I love documentaries and I love shorts but I barely watch films that fit both categories, which means that what I have to say about both genres come from a small sample size. The aesthetics especially in documentary shorts feel too pretty and sophisticated. And I used to like such trends, but either the subgenre is losing the rawness that I’m starting to miss. Maybe the shorts that the Academy nominated are going to prove me wrong.
Pretty is a word that I use to describe Audible, depicting the students and sometimes the parents who are all members of a community in Maryland. What sets that community apart is that all of the students are deaf. This is one of the shorts that smooth out its edges both aesthetically and in its approach to its subject matter, even if yes, the subjects here can get pretty heavy. I do find it interesting that I focus on the parents here who have their own terrible pasts. Had I been in the director’s chair I would have been meaner to those parents but there are rewards for being nice. This is a Netflix production, Nyle DiMarco and Peter Berg serve as executive producers.
Simplicity is key sometimes. This is a lesson that I need to remember, and the same goes for documentary filmmakers. The people behind another Netflix acquisition, Lead Me Home, could have just picked a city and a year or either. But instead they decided to capture the epidemic of homelessness in three American cities in the West Coast. And the result feels like they’re casting too wide of a net.
Although I don’t feel like narrowing down the focus is a solution here. Its idea of making viewers empathize with homeless people is to show them trying to read a book. The then accompanies those visuals with late era Coldplay songs. Yes, I’m coming off like a bougie boy with an icy heart here. Just for context, I did consider running away from a complex situation and considered homelessness as a ‘solution’. And now I need roommates to build a savings account that keeps not growing for some reason. Not the same thing, I know. But this short’s approach to homelessness is not it.
“A peaceful community in the heart of the Mississippi Delta” is one of the places viewers see in The Queen of Basketball since it was the temporary home of the titular subject, Lusia Harris. During the 1970s, Harris chose to go to Delta State, a university restarting their women’s basketball program. She dominated both on the university level and the Olympics in Montreal. Larry Bird who? The short uses archive footage to bring the grit I look for in a documentary while using a swelling classical score that uplifts us.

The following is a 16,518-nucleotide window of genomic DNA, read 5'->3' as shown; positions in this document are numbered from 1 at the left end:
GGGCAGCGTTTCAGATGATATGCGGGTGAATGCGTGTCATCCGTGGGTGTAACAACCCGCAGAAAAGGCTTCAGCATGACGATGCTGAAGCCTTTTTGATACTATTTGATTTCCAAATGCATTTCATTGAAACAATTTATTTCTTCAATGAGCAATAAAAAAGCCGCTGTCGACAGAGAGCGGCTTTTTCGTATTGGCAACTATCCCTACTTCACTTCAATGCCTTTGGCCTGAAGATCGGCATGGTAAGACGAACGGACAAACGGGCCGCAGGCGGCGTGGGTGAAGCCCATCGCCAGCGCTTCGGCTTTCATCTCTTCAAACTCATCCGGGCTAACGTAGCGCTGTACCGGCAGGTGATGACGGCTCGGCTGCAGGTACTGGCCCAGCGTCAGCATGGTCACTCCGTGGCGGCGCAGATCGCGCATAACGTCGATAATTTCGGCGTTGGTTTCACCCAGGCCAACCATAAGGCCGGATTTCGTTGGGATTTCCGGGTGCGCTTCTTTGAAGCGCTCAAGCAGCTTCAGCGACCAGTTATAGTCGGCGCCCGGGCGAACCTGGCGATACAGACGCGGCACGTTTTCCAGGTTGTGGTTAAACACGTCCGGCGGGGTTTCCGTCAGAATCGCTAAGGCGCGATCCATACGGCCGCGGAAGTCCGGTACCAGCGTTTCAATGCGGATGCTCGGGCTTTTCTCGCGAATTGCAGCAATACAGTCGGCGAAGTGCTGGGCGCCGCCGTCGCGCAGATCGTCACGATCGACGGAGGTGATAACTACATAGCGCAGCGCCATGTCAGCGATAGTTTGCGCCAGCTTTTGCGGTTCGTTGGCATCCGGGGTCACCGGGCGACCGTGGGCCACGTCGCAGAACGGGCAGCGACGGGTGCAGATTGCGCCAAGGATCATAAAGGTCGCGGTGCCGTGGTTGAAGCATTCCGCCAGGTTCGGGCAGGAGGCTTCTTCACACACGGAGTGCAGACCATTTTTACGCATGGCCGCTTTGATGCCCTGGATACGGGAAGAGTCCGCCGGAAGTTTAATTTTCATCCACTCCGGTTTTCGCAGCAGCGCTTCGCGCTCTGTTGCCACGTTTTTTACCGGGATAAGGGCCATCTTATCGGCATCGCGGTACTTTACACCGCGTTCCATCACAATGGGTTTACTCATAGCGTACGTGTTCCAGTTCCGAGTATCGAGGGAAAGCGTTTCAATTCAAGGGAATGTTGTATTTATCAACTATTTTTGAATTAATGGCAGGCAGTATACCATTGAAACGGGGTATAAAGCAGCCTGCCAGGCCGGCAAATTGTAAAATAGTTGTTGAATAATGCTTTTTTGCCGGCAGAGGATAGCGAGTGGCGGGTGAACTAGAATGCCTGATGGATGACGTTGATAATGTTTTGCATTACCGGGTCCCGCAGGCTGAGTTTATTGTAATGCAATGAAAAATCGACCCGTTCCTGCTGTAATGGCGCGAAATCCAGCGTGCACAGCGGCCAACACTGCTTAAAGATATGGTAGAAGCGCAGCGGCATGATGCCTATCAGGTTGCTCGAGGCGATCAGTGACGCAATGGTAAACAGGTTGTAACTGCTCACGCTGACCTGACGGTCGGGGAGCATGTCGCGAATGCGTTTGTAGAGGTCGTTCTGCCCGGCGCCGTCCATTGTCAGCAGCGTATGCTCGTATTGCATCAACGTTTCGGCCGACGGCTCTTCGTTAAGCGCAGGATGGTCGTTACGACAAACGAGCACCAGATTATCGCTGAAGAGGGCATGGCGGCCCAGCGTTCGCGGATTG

Queen also uses contemporary interviews and a few scenes in Harris’ (who ended up becoming Harris Stewart) life to bring a modern yet joyful poetry into the mix. This is a New York Times production. Their shorts are a hit and miss but this one’s a hit. Shaquille O’Neal serves as an executive producer, and I hope the Academy doesn’t Shaq’t a Fool and give this short the W. (I hate myself).
People are people wherever they are, that’s the lesson viewers learn in Three Songs for Benazir. They have the capacity to love, they have barriers they need to cross. The documentary short’s subject is Shaista Khan, a young man, possibly a teenager who shows his love for his wife by singing to her. His other way, like most sane family men, involves finding ways to provide for her and her unborn child. He prefers to do that by signing up for the army – this was when Afghanistan was still a republic. But most people in his small town harvest poppies, which is what his family prefers him to do.
I don’t know how weird this is to write but there’s enough political subtext here in a documentary that’s inherently political. The directors here are the same due behind Laila at the Bridge, a full length documentary that I probably should have been nicer to. Other people who have seen this criticize this documentary for being to short, which is bizarre. My only would have been me wanting more Benazir in this short. Regardless, the through line between this and Laila is heartbreaking despite of it being obvious.
The story in When We Were Bullies span many years, as adults who went to the same P.S. The director recording voiceovers of themselves as they reminisce. But the memories are about the way they used to bully one of the kids with whom they went to school. It’s not necessarily the vile display of narcissism that people in iMDb or Letterboxd say it is. Or maybe it is because the narcissism here doesn’t come with the same brashness so I can’t detect it.
Nonetheless, the director’s collage aesthetic is here to show the deceptive innocence of these kids as well as the kid who was the bullying victim, Dick. Dick exists here as a blank profile because of his absence here, only making a presence through written correspondence that the director narrates. He then tries to fill that vacuum with his fellow alumni of how they couldn’t befriend the bully. The Baby Boom generation, one of the best generations ever, couldn’t stand up for the weak. This is why the Americans lost the War in Vietnam. Eff Brooklyn.
Watch the 2022 Oscar Nominated Short Films at TIFF.
- Rated: PG-13
- Genre: Biography, documentary, Short, Sport
- Release Date: 2/25/2022
- Directed by: Ben Proudfoot, Elizabeth Mirzaei, Gulistan Mirzaei, Jay Rosenblatt, Jon Shenk, Matthew Ogens, Pedro Kos
- Produced by: Elena Filippini, Geoff McLean, Jay Rosenblatt, Stefano Tealdi
- Studio: Actual Films, Breakwater Studios The New York Times, Film 45